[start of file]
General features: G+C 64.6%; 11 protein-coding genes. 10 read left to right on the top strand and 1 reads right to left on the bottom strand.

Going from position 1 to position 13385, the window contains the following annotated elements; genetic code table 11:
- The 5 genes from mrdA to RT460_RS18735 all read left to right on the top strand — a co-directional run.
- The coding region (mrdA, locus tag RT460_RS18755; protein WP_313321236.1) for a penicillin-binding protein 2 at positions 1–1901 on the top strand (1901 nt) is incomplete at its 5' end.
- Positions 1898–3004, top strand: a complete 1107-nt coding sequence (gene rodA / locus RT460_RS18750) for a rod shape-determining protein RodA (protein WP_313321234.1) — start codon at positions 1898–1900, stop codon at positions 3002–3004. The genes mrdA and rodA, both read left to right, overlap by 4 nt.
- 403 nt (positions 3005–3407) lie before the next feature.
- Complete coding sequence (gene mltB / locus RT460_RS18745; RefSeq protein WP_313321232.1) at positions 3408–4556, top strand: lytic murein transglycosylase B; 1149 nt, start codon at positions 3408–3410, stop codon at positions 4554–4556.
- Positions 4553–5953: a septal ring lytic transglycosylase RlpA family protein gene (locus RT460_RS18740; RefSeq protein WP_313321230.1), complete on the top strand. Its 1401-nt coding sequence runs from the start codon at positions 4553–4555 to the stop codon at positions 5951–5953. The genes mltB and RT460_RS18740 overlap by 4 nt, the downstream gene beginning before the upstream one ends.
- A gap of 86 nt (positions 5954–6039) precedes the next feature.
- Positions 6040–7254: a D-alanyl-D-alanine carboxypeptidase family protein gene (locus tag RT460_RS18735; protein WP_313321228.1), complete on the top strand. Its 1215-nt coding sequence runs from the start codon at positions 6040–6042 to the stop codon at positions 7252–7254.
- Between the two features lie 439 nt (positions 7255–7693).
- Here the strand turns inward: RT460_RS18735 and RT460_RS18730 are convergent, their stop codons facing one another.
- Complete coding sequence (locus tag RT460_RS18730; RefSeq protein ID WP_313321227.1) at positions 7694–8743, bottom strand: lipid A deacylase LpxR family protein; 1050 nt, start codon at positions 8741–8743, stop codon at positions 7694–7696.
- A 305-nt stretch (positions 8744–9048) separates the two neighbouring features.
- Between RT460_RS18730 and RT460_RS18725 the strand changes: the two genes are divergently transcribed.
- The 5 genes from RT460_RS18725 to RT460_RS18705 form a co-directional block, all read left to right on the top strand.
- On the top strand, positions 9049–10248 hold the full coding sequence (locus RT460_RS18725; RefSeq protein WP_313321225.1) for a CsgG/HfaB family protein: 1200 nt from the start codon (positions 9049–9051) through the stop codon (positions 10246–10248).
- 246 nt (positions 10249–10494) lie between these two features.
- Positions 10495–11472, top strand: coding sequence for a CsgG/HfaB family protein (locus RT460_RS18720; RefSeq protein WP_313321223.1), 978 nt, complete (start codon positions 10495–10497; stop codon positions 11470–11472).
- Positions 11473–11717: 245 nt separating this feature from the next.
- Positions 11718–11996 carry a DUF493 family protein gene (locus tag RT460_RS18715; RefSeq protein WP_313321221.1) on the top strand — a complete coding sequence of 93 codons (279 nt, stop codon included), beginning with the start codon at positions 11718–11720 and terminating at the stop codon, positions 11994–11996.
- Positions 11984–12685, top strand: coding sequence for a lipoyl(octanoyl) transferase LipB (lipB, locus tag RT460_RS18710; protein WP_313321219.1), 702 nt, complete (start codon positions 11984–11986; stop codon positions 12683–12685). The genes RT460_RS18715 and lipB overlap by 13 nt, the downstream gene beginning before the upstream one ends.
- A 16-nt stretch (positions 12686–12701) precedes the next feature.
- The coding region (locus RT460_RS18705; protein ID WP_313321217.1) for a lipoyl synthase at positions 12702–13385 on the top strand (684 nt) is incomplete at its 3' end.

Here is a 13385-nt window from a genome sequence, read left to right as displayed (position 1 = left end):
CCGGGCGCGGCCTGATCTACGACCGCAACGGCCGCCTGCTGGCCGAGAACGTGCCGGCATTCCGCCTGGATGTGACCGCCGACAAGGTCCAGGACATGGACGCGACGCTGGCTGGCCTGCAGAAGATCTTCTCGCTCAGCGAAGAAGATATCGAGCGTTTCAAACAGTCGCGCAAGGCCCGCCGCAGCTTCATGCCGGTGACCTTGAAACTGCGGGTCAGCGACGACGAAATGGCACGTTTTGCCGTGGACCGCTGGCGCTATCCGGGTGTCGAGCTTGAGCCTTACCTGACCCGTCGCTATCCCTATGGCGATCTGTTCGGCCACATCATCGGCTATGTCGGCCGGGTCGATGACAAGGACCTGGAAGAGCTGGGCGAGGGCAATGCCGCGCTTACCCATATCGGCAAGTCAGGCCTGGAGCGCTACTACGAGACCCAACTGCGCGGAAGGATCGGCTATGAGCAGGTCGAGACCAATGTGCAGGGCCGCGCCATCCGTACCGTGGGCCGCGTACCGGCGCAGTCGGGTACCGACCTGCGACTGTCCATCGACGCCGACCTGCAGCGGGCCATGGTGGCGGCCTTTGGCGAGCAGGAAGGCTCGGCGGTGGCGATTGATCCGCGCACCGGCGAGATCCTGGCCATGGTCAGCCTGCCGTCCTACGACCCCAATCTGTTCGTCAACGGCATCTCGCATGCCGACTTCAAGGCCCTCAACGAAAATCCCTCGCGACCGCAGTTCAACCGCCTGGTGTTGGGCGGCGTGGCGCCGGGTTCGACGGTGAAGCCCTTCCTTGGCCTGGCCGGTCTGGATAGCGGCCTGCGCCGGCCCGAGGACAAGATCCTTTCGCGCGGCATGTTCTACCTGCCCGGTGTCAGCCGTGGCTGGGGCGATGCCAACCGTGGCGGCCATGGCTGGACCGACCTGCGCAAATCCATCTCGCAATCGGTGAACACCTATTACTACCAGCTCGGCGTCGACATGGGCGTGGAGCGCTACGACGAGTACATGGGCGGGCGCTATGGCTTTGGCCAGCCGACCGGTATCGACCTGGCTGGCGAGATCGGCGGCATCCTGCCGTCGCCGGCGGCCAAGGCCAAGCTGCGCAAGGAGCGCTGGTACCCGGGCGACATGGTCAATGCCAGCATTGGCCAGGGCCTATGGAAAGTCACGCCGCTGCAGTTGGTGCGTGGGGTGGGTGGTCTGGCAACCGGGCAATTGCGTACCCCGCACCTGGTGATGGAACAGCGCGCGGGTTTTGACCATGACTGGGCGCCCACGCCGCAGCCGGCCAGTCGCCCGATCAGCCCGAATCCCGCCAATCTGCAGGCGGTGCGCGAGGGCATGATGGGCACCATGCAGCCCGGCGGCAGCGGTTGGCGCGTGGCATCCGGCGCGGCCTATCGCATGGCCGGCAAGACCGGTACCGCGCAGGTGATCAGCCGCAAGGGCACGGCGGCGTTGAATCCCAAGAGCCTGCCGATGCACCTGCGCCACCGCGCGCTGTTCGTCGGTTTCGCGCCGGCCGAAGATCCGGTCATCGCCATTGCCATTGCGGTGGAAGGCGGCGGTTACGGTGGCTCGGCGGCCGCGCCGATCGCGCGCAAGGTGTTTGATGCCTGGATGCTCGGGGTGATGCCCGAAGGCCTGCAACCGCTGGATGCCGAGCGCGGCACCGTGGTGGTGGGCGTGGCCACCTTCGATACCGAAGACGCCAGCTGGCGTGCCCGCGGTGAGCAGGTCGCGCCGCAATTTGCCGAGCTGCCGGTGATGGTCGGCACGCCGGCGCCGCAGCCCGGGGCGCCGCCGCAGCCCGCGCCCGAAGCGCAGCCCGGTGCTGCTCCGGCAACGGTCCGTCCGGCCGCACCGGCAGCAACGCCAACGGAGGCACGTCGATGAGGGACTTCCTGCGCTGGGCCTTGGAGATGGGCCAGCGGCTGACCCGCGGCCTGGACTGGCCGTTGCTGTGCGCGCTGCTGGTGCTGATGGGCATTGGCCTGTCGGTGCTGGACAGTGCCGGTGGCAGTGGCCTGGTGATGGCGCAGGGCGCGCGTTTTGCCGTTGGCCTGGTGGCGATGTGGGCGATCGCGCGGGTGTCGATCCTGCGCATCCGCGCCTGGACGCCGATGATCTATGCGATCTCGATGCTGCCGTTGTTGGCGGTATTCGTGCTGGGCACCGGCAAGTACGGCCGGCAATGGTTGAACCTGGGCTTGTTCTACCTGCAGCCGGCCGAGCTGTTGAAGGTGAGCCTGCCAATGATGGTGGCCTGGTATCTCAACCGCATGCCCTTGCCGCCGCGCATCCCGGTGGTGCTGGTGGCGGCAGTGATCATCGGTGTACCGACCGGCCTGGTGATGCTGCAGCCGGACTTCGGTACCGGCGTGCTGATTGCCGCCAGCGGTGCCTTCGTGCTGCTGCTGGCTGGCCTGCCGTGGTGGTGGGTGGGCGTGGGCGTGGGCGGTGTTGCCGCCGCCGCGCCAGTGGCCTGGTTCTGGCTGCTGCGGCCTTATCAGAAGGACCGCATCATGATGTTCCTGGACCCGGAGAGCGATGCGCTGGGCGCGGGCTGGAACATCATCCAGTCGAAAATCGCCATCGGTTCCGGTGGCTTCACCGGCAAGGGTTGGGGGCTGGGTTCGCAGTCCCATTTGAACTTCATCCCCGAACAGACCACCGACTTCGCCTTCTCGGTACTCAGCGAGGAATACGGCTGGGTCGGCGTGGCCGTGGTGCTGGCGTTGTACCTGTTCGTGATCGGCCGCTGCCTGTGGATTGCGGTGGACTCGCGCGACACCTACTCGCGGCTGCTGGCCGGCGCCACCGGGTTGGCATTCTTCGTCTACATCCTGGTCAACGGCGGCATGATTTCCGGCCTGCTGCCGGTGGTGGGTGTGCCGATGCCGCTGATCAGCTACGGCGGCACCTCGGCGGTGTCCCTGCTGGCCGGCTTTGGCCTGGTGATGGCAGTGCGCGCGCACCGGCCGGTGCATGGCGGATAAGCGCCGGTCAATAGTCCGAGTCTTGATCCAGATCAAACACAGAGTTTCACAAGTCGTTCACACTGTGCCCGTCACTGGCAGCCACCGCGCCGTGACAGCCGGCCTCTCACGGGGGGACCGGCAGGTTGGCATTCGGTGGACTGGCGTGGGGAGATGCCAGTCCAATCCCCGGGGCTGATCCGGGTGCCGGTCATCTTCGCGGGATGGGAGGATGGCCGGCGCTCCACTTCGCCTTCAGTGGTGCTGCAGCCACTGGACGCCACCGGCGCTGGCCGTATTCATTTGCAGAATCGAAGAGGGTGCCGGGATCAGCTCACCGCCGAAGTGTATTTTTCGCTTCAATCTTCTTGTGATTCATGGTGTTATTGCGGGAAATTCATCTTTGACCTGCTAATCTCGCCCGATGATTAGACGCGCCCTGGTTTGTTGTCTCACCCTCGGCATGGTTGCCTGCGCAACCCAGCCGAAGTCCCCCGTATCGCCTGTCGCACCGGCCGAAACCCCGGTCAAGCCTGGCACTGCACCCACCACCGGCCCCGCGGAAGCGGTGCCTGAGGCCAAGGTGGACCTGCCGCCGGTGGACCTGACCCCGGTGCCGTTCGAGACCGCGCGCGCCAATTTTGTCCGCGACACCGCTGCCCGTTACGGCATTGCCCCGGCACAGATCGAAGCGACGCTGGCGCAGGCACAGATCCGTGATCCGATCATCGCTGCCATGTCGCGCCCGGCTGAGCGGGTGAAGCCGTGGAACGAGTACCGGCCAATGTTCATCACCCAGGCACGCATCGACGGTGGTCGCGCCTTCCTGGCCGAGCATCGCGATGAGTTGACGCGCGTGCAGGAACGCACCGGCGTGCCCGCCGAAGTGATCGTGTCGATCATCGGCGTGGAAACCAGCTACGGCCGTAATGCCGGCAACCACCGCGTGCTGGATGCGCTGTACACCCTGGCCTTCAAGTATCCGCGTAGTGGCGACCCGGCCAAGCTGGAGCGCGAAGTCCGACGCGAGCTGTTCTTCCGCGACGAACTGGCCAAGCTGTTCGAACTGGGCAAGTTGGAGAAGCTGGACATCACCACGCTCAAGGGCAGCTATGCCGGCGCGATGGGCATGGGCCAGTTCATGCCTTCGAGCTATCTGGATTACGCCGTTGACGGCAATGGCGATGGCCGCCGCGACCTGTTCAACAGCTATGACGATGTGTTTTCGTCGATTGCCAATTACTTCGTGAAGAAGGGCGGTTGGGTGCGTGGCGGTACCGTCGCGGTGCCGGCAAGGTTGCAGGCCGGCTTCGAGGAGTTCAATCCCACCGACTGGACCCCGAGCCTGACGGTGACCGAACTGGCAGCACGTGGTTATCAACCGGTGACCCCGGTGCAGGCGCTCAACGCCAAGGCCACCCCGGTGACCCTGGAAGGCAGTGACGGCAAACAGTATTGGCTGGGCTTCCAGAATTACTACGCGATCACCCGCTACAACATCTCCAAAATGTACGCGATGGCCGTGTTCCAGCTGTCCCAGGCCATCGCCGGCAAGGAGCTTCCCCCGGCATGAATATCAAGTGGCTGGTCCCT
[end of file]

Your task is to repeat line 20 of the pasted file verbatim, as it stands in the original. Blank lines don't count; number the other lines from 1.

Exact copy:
- Positions 11473–11717: 245 nt separating this feature from the next.